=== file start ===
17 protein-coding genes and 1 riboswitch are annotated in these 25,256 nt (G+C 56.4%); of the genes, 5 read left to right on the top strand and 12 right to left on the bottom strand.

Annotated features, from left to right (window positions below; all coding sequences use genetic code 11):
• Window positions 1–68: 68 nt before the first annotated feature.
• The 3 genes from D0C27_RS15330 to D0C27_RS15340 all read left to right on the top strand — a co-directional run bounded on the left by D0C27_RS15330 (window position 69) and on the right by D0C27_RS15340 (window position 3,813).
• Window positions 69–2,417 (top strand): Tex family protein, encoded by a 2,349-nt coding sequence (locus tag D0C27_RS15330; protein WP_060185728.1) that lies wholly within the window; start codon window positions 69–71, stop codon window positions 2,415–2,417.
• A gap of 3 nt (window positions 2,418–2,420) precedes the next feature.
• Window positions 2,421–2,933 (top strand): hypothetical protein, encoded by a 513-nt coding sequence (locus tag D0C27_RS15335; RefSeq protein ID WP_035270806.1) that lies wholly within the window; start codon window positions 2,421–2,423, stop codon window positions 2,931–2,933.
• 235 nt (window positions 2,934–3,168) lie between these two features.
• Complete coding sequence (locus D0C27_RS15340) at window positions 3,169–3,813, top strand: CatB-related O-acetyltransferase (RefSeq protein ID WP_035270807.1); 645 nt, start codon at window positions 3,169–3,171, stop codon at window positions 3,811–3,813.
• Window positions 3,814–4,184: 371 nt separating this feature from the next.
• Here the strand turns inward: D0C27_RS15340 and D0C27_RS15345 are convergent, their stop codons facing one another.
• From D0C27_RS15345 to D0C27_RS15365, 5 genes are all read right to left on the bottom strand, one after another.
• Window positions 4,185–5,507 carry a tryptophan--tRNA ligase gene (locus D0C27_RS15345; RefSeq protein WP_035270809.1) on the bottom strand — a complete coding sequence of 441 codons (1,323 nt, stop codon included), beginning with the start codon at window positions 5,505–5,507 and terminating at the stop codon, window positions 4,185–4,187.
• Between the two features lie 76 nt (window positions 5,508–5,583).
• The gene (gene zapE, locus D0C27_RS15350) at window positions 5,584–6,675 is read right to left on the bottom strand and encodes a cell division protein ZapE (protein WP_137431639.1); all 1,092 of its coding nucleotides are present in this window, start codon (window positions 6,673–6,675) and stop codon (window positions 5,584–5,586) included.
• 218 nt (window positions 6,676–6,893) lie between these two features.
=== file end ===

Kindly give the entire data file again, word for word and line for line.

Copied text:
17 protein-coding genes and 1 riboswitch are annotated in these 25,256 nt (G+C 56.4%); of the genes, 5 read left to right on the top strand and 12 right to left on the bottom strand.

Annotated features, from left to right (window positions below; all coding sequences use genetic code 11):
• Window positions 1–68: 68 nt before the first annotated feature.
• The 3 genes from D0C27_RS15330 to D0C27_RS15340 all read left to right on the top strand — a co-directional run bounded on the left by D0C27_RS15330 (window position 69) and on the right by D0C27_RS15340 (window position 3,813).
• Window positions 69–2,417 (top strand): Tex family protein, encoded by a 2,349-nt coding sequence (locus tag D0C27_RS15330; protein WP_060185728.1) that lies wholly within the window; start codon window positions 69–71, stop codon window positions 2,415–2,417.
• A gap of 3 nt (window positions 2,418–2,420) precedes the next feature.
• Window positions 2,421–2,933 (top strand): hypothetical protein, encoded by a 513-nt coding sequence (locus tag D0C27_RS15335; RefSeq protein ID WP_035270806.1) that lies wholly within the window; start codon window positions 2,421–2,423, stop codon window positions 2,931–2,933.
• 235 nt (window positions 2,934–3,168) lie between these two features.
• Complete coding sequence (locus D0C27_RS15340) at window positions 3,169–3,813, top strand: CatB-related O-acetyltransferase (RefSeq protein ID WP_035270807.1); 645 nt, start codon at window positions 3,169–3,171, stop codon at window positions 3,811–3,813.
• Window positions 3,814–4,184: 371 nt separating this feature from the next.
• Here the strand turns inward: D0C27_RS15340 and D0C27_RS15345 are convergent, their stop codons facing one another.
• From D0C27_RS15345 to D0C27_RS15365, 5 genes are all read right to left on the bottom strand, one after another.
• Window positions 4,185–5,507 carry a tryptophan--tRNA ligase gene (locus D0C27_RS15345; RefSeq protein WP_035270809.1) on the bottom strand — a complete coding sequence of 441 codons (1,323 nt, stop codon included), beginning with the start codon at window positions 5,505–5,507 and terminating at the stop codon, window positions 4,185–4,187.
• Between the two features lie 76 nt (window positions 5,508–5,583).
• The gene (gene zapE, locus D0C27_RS15350) at window positions 5,584–6,675 is read right to left on the bottom strand and encodes a cell division protein ZapE (protein WP_137431639.1); all 1,092 of its coding nucleotides are present in this window, start codon (window positions 6,673–6,675) and stop codon (window positions 5,584–5,586) included.
• 218 nt (window positions 6,676–6,893) lie between these two features.